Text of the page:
Synchronic and Diachronic Exploration in Faith-based History Teaching


Historicity is a fundamental element in the effort to mediate tensions between Christian Liberal Arts critical thinking, interdisciplinary, and holistic citizenship with pragmatic, economic utility.

In Art, Design, and Architecture, design thinking has shifted away from designing material object towards socio-materiality as an end goal. The design process is increasingly appointed towards building, recreating, redefining social frameworks, rituals, habit, and placement; how to use, mediate, or synthesizes various perspectives to create pre-determined conditioning. This disciplinary development made historical consciousness a dominant aspect in comprehending the direction and possibilities of competing narratives and cultural hermeneutics.

To mediate learning that allows socio-materiality and faith-based emphasis, history of Art, Design, and Architecture must be taught not as a chronological exploration of artefacts produced, but as a critical reflection of human being, worldviews, civilization, artefacts produced by individual and social groups, in particular time and place.

The Initial Historical Reflection is designed to constrain the quantity of data and information; providing an in-depth analytical reading of a given text, visual, supporting narratives. Initial Historical Reflection utilizes Cultural Studies and Design categorizations to allow students to build collective reflection synchronically across all variables of one place and timeframe. The result of this initial reflection is collected as a repository to execute Diachronic Historical Reflection. This Diachronic Reflection is designed to allow students to build a hypothetical correlation between different timeframe and place on a selected phenomenon. Combined Synchronic-Diachronic historical reflection produces historically grounded ideation, post-course discourses for further stages of disciplinary praxis.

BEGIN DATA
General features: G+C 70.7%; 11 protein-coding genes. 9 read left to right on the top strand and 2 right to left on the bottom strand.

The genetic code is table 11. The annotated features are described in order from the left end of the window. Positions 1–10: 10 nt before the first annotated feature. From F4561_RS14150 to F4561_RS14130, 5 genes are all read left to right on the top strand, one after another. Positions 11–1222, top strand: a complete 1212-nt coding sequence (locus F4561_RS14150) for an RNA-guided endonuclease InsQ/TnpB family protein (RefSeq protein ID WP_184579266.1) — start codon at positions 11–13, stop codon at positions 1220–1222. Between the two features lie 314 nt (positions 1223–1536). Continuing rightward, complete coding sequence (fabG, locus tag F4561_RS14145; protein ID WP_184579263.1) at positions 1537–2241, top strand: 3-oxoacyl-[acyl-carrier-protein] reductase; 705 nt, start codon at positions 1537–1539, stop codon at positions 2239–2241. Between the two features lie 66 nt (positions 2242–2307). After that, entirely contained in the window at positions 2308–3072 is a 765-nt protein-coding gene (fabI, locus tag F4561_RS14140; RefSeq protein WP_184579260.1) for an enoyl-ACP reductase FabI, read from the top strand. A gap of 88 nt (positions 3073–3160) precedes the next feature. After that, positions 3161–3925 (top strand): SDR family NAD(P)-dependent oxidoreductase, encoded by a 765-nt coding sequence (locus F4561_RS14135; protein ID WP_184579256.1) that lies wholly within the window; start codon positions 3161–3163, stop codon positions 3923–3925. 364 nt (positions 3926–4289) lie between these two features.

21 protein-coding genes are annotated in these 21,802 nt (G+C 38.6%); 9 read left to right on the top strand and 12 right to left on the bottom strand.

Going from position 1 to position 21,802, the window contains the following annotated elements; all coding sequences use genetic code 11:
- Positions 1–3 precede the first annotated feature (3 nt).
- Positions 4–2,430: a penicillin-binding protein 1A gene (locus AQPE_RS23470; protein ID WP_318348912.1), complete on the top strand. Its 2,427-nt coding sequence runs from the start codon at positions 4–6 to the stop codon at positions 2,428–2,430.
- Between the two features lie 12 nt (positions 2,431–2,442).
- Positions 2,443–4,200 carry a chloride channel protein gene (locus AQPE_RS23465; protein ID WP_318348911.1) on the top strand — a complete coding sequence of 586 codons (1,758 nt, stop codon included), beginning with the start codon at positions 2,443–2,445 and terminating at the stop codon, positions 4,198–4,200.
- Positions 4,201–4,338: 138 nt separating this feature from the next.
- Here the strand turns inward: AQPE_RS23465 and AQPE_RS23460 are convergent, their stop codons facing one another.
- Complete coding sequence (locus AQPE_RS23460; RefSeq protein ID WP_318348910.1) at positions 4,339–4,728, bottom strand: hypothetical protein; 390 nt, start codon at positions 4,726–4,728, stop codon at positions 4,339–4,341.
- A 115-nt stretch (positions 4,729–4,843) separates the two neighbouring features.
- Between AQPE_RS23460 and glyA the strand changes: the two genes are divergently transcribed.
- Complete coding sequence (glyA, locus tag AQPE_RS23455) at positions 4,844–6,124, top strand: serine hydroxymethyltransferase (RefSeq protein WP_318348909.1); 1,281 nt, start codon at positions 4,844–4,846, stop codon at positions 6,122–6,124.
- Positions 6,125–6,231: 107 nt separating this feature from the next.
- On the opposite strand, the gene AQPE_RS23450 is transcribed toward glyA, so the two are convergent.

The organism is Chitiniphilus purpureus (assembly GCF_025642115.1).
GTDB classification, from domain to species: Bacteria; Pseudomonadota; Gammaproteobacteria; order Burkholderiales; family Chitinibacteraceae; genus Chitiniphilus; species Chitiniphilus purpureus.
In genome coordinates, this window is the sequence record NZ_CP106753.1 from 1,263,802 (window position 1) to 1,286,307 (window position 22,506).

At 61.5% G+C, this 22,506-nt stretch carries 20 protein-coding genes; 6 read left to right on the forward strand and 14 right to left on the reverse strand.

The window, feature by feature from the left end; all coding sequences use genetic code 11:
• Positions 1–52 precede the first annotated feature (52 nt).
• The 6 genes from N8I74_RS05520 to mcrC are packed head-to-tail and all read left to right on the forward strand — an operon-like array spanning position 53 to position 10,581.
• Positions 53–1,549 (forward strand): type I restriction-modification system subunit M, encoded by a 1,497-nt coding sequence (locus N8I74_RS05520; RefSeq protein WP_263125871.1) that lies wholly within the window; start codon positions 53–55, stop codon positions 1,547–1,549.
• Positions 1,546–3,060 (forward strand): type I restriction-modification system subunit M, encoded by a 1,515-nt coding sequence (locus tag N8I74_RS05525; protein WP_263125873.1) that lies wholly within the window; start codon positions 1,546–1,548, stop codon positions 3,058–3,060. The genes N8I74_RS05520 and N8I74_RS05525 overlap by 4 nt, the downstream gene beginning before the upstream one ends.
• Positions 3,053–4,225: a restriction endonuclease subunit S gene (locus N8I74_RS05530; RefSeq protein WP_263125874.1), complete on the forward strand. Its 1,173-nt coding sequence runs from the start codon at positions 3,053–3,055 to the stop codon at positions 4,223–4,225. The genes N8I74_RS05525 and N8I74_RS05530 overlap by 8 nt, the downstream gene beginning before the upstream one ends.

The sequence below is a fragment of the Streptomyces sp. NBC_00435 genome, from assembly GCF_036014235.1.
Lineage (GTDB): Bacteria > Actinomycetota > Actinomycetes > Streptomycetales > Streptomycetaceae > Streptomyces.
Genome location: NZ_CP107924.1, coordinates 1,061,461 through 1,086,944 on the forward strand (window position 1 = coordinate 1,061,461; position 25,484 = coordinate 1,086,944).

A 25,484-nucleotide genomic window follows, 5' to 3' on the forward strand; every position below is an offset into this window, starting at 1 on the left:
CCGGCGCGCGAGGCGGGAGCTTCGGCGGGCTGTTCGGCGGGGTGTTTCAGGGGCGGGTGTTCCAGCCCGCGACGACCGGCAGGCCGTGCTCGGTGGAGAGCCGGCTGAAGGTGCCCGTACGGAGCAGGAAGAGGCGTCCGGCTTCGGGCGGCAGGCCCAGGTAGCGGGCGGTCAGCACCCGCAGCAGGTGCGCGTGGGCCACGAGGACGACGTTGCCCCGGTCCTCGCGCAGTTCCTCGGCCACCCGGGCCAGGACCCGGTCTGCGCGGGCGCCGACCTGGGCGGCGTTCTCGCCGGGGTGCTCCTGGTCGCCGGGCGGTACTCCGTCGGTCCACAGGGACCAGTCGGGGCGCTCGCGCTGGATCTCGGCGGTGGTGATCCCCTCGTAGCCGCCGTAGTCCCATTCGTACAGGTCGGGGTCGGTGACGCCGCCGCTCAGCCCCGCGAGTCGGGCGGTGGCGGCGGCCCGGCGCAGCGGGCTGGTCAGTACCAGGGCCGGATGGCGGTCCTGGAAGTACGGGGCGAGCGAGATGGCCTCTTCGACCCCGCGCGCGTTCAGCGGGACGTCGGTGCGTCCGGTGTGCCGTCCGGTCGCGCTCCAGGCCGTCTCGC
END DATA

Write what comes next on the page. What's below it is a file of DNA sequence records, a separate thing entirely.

Author Information
Elya Kurniawan Wibowo, Pelita Harapan University, Indonesia
Yenty Rahardjo, Pelita Harapan University, Indonesia

Paper Information
Conference: ACLA2019
Stream: Humanities

This paper is part of the ACLA2019 Conference Proceedings (View)
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Posted by James Alexander Gordon